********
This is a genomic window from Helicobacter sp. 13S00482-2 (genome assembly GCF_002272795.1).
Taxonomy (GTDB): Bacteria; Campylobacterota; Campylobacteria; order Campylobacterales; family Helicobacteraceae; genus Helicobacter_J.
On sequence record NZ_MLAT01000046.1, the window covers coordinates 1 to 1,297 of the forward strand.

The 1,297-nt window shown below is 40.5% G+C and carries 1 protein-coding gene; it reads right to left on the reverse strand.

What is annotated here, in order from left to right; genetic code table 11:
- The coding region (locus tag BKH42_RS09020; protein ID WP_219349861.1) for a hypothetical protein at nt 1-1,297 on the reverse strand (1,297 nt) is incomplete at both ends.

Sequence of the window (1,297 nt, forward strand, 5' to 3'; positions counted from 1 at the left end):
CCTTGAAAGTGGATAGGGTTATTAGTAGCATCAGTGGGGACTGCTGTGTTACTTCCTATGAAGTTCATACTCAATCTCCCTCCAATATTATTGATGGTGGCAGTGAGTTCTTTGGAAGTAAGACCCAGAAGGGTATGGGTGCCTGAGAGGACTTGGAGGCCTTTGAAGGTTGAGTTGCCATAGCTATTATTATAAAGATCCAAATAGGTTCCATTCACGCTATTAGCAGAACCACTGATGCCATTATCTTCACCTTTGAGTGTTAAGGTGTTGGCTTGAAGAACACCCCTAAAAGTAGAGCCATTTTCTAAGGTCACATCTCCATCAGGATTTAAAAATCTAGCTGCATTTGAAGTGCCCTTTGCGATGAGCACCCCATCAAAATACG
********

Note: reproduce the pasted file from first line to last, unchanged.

This is a genomic window from Helicobacter sp. 13S00482-2 (genome assembly GCF_002272795.1).
Taxonomy (GTDB): Bacteria; Campylobacterota; Campylobacteria; order Campylobacterales; family Helicobacteraceae; genus Helicobacter_J.
On sequence record NZ_MLAT01000046.1, the window covers coordinates 1 to 1,297 of the forward strand.

The 1,297-nt window shown below is 40.5% G+C and carries 1 protein-coding gene; it reads right to left on the reverse strand.

What is annotated here, in order from left to right; genetic code table 11:
- The coding region (locus tag BKH42_RS09020; protein ID WP_219349861.1) for a hypothetical protein at nt 1-1,297 on the reverse strand (1,297 nt) is incomplete at both ends.

Sequence of the window (1,297 nt, forward strand, 5' to 3'; positions counted from 1 at the left end):
CCTTGAAAGTGGATAGGGTTATTAGTAGCATCAGTGGGGACTGCTGTGTTACTTCCTATGAAGTTCATACTCAATCTCCCTCCAATATTATTGATGGTGGCAGTGAGTTCTTTGGAAGTAAGACCCAGAAGGGTATGGGTGCCTGAGAGGACTTGGAGGCCTTTGAAGGTTGAGTTGCCATAGCTATTATTATAAAGATCCAAATAGGTTCCATTCACGCTATTAGCAGAACCACTGATGCCATTATCTTCACCTTTGAGTGTTAAGGTGTTGGCTTGAAGAACACCCCTAAAAGTAGAGCCATTTTCTAAGGTCACATCTCCATCAGGATTTAAAAATCTAGCTGCATTTGAAGTGCCCTTTGCGATGAGCACCCCATCAAAATACG